The Georgetown University Law Center received two historic graduate gifts that total $34 million, including the largest single donation the Law Center has ever received.
A record-breaking $24 million gift came from the estate of Agnes Williams (LAW ’54), who graduated in the first Georgetown Law class that included women. The donation supports the Agnes Williams Sesquicentennial Professorships, named in honor of their donor and the 150th anniversary of the Law Center. A $10 million gift from Timothy O’Neill (LAW ’77) and Linda O’Neill (NHS ’77) will establish the Center for Transformational Health Law at the O’Neill Institute for National and Global Health Law, aiming to address the evolving policy conditions surrounding the COVID-19 pandemic. The O’Neills are the largest non-estate donors in the history of the Law Center.
All the donors have existing philanthropic ties to Georgetown Law. Williams was the lead donor in funding a new law library in 1989, named in memory of her husband Edward Bennet Williams (LAW ’44, H ’68). Prior to the establishment of the Williams Sesquicentennial Professorships. She also contributed to the endowment of a number of tenured professorships in 2016 to support research of recently appointed faculty.
The Law Center distributed Williams’ endowment with her passions in consideration, according to Wiliam Treanor, dean and executive vice president of the Law Center.
“Her core commitment was faculty. She said that faculty are really the key to the law school’s vitality,” Treanor said in a phone interview with The Hoya. “Given her commitment to faculty, we thought that creating endowed professorships that bore the Williams name would really be the most powerful way to honor her legacy.”
Williams made history while at the Law Center, graduating at the top of the first class that included women at a time when the school did not even have a women’s restroom, according to Treanor. While studying, she won the first-year law student moot court competition and became the first woman to staff the Georgetown Law Journal.
The first two professors to receive Williams Sesquicentennial Professorships are Julie Rose O’Sullivan, who teaches courses on white-collar crime, and Hillary Sale, who teaches courses on corporate law and governance.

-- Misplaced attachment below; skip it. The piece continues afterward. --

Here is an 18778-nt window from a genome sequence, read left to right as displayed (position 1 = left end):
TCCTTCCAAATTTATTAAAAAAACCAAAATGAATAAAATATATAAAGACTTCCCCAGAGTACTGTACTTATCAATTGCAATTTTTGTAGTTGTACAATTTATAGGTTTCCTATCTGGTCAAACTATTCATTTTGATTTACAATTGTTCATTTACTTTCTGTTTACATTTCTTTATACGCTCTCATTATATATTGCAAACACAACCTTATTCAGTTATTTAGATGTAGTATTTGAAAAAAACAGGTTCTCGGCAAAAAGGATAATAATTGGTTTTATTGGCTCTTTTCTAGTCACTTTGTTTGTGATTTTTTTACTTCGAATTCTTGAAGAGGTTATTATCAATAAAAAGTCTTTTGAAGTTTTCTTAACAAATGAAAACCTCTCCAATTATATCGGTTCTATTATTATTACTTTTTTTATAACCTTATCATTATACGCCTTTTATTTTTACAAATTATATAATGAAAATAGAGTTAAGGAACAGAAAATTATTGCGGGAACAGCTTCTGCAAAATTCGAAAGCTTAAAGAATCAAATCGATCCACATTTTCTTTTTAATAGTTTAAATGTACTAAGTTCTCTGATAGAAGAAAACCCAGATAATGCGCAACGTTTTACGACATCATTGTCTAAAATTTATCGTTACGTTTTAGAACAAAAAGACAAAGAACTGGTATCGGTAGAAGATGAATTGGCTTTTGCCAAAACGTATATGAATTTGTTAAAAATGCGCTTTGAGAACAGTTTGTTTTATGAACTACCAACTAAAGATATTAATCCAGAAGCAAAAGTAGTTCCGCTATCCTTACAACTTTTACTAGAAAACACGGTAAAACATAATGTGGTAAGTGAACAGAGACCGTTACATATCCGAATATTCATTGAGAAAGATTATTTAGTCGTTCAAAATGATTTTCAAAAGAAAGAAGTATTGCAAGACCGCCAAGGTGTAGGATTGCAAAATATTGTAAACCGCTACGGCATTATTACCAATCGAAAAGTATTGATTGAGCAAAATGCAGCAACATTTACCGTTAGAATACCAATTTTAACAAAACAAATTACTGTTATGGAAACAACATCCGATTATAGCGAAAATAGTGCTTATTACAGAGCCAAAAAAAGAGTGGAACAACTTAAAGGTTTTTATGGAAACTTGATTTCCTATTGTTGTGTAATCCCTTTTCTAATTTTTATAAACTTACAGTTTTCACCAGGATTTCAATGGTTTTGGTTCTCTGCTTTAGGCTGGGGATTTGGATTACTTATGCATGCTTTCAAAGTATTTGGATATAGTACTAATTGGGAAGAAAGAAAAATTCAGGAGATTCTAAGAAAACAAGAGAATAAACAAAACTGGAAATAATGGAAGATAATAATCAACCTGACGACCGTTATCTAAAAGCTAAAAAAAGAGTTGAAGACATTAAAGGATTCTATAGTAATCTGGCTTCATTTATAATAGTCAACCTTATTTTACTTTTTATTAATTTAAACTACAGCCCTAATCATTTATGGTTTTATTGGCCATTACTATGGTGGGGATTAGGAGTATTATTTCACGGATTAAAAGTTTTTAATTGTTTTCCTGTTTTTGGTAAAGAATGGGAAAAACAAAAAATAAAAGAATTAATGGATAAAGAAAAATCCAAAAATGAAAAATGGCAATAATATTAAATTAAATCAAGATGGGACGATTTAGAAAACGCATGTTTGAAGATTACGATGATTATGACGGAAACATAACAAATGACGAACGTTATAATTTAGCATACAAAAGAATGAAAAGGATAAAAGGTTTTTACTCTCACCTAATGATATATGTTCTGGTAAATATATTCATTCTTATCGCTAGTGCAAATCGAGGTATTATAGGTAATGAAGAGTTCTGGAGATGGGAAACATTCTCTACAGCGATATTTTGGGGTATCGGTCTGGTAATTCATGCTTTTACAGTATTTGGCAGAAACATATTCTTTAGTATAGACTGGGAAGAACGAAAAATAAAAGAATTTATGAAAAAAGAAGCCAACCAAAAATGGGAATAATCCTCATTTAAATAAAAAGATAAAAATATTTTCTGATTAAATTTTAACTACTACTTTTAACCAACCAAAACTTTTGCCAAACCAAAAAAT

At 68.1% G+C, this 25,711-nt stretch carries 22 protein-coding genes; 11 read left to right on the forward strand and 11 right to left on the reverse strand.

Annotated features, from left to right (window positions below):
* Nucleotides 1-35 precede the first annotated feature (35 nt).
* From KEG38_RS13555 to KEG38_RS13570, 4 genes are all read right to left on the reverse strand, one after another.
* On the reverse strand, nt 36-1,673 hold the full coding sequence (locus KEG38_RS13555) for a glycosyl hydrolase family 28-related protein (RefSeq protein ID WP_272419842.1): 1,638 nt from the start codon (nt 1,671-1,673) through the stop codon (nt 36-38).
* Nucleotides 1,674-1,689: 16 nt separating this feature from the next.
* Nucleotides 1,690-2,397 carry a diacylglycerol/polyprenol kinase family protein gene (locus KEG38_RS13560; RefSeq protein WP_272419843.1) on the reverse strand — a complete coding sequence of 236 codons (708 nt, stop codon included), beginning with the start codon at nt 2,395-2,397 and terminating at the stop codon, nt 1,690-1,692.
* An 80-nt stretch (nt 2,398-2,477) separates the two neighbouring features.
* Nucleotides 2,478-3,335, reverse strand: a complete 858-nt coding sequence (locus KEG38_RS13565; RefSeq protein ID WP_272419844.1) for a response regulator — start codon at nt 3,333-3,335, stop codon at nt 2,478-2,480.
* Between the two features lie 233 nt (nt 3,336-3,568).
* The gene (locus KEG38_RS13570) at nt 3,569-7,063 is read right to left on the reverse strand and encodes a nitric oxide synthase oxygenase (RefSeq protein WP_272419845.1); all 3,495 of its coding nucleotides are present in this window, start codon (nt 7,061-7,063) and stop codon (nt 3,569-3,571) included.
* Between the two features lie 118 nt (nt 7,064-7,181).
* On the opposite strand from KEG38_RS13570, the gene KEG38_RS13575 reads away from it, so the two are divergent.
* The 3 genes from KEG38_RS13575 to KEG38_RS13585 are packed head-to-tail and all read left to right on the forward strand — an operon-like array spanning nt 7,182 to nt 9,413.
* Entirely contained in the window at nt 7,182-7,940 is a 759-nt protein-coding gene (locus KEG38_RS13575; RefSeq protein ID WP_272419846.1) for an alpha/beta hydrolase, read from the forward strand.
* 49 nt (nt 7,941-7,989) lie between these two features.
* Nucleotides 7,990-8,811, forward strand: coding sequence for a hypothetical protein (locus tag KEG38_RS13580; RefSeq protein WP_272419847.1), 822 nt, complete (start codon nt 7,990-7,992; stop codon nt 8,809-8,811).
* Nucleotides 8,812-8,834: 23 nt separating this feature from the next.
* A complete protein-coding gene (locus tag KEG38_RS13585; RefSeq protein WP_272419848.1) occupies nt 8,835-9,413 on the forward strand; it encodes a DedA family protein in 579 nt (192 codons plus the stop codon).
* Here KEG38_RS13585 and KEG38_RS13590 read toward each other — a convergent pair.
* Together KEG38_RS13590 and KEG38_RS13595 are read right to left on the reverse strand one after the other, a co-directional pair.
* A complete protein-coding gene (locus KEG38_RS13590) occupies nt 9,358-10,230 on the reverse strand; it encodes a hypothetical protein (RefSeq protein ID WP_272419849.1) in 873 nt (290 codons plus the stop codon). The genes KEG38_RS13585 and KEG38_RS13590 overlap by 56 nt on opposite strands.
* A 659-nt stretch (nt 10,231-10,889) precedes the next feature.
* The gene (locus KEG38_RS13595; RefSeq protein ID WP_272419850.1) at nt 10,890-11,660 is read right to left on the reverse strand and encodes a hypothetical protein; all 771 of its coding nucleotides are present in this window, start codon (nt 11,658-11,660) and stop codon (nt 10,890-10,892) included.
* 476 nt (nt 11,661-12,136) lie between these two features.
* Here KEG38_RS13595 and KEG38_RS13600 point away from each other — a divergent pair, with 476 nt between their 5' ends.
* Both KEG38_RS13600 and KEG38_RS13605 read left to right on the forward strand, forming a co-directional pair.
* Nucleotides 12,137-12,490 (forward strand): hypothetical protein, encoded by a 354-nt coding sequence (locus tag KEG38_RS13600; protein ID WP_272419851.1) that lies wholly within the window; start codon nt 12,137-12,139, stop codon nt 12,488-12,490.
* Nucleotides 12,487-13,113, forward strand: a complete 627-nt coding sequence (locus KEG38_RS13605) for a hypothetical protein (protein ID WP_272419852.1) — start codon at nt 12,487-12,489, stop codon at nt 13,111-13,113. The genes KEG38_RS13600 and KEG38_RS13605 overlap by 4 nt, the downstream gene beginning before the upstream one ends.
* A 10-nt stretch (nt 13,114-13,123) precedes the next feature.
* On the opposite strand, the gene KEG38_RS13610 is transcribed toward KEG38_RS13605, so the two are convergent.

“The fact that through the arc of her career that now the first two Williams professors are women who are on the faculty meant a tremendous amount to the Williams family,” Treanor said.
With the gift from the O’Neill family, Georgetown Law’s Center for Transformational Health Law plans to take action on COVID-19 response, according to Lawrence Gostin, director of the O’Neill Institute, a program established in 2007 to address national and international health concerns in the context of the law.
At its outset, the Center for Transformational Health Law will aim to help facilitate the distribution of COVID-19 vaccines by working with the Biden administration, the World Health Organization and the World Bank, among other organizations, Gostin wrote in an email to The Hoya.
The O’Neills’ gift will benefit communities far outside of the Law Center, according to Gostin.
“The O’Neill family’s gift will be transformational for the Institute. But their gift will, more importantly, have a major impact in the United States and the world,” Gostin wrote. “I am very proud of the mission of the O’Neill Institute, which is to use world-class scholarship to make a difference in the world. Our aim is not just academic, but to advance the right to health in America and globally.”
In a post-COVID-19 world, the center will focus its work on establishing better structures to combat future pandemics and to tackle other global health hazards like cancer, diabetes and heart disease, according to Gostin.
The launch of the Center for Transformational Health Law is an opportunity for new collaborations across university programs, according to Gostin.
“We hope to seed many innovative ideas throughout the Georgetown University community, partnering with the Global Health Initiative,” Gostin wrote. “We also will use part of the gift as an endowment to enable us to support national and global health for generations to come.”